Three screenshots of the Resy app: From the left, the first screenshot shows a list of restaurants in New York City sorted by the Vegan Gems filter. For each restaurant, you can see the restaurant name, available reservation times, star rating, distance from your location, and an icon that indicates how expensive the meal will be. One restaurant has a button that says notify with a bell icon. The second screenshot shows a list of restaurants in Portland, Maine. The reservation buttons have locations, including bar, high top, indoor, indoor bar, BBQ, and outdoor. The third screenshot shows the restaurant's listing page with the star rating, type of cuisine, expense rating, reservation availability buttons, an overview of the restaurant, and a need-to-know section with additional information.

If you’ve found the perfect place but need a reservation, Resy (Free in App Store or use for Android phones) is the place to go. Using the app, you can search for local restaurants with open tables when you’re planning on stopping for a meal. If you know where you want to eat, you can search for a specific restaurant – but you can also browse by location and schedule or filter the list using one of the “Collections,” which include categories like Top Rated, James Beard Nominees, Vegan Gems, and Best of Brunch. When selecting a reservation, you can choose your type of seating – dining room, outdoor, bar, patio, etc. If a table is not available, you can select the “Notify” option, and the app will let you know if a table opens up (yes, I’ve used it, and I’ve gotten a table).


Three screenshots of the Best Parking app: Frome the left, the first screenshot shows the home page of the app where you input your location,  the address near where you want to park, and the hours you want to park. The second screenshot shows a map with icons for the garages that show pricing and lines on the streets that show red for no parking, light blue for free parking, and dark blue for metered parking. The third screenshot shows a garage listing with the address, distance from your current location, amenities (covered and valet for this garage), fee for large vehicles, a note that you can extend your reservation with the app, and pricing. There is a button: Continue to book.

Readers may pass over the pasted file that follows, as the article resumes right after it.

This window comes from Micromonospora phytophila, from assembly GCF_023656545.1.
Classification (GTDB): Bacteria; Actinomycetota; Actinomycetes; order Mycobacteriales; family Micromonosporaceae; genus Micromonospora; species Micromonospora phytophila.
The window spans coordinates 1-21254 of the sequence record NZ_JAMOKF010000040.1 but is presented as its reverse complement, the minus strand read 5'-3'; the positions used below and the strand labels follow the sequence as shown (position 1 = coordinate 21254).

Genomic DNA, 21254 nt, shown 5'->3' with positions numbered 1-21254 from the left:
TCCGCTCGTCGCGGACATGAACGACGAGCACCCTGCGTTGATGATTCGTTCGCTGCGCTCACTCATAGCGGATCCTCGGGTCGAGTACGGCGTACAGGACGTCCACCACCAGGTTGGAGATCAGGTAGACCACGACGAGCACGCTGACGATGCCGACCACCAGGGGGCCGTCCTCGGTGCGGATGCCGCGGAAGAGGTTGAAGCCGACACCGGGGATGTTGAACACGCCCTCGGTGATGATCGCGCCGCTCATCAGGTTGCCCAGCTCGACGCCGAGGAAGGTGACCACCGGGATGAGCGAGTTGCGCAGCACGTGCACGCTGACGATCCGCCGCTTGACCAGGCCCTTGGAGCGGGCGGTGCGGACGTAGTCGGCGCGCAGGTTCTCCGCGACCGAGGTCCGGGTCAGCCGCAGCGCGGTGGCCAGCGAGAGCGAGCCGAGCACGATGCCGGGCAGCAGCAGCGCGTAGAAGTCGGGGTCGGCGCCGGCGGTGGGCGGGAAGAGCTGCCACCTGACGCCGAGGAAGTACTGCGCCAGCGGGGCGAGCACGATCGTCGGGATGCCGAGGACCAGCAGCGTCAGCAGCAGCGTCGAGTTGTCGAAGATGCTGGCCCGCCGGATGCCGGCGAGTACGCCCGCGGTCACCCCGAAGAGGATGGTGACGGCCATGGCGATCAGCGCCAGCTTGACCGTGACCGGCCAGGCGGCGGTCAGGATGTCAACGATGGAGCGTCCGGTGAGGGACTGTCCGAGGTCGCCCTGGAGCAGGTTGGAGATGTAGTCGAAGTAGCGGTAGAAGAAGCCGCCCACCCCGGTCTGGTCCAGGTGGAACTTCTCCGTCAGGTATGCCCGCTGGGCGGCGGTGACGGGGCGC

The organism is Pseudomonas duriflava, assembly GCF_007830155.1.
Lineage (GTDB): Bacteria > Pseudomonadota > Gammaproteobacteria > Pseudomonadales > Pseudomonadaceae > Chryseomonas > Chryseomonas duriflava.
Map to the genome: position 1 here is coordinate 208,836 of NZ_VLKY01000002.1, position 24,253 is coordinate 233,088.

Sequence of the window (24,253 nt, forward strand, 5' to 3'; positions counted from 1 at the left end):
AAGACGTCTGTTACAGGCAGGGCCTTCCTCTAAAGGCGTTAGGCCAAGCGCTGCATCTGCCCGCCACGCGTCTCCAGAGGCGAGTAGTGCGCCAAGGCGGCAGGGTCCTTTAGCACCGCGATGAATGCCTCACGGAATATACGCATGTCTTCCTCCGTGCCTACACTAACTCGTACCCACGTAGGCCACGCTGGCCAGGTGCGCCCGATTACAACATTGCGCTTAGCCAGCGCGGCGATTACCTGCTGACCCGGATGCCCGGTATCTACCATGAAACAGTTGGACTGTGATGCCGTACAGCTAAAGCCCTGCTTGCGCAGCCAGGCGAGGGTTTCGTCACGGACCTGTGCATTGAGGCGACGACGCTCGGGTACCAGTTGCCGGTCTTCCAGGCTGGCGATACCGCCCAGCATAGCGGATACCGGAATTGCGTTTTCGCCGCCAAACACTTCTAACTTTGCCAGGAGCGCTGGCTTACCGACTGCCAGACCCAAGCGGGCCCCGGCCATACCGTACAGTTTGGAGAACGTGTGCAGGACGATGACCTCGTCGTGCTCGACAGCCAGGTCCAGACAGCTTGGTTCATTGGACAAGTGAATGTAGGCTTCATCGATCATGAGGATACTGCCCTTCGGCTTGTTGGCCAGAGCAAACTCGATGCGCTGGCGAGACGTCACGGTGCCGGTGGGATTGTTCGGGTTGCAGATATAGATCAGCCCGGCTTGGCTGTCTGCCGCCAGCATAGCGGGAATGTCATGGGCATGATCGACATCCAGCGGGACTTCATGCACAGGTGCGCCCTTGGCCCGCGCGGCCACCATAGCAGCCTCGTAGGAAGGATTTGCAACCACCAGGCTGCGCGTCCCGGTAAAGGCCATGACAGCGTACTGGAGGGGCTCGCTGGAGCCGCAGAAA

When arriving in a strange town, finding parking is going to be your first task. The Best Parking app (Free on App Store and Google Play) will show you available garage and street parking either immediately around you or anywhere you search on their map, along with the cost for each one. You can filter your search by either garage or street parking, and then further refine your search by features like accessible spaces, valet parking, on-site security, and electric vehicle charging, among others. Once you find a garage, you’ll see any extra fees for large vehicles, the hours of the garage, and whether you can extend your reservation through the app.

Now that you’re loaded up on essential road trip apps make sure you have the tech you need for your car safety kit.

[Image credit: couple driving in convertible via BigStockPhoto, iExit, Google, Toll Guru, Roadtrippers, Trip Advisor, Resy, Best Parking]

For the past 20+ years, Techlicious founder Suzanne Kantra has been exploring and writing about the world’s most exciting and important science and technology issues. Prior to Techlicious, Suzanne was the Technology Editor for Martha Stewart Living Omnimedia and the Senior Technology Editor for Popular Science. Suzanne has been featured on CNN, CBS, and NBC.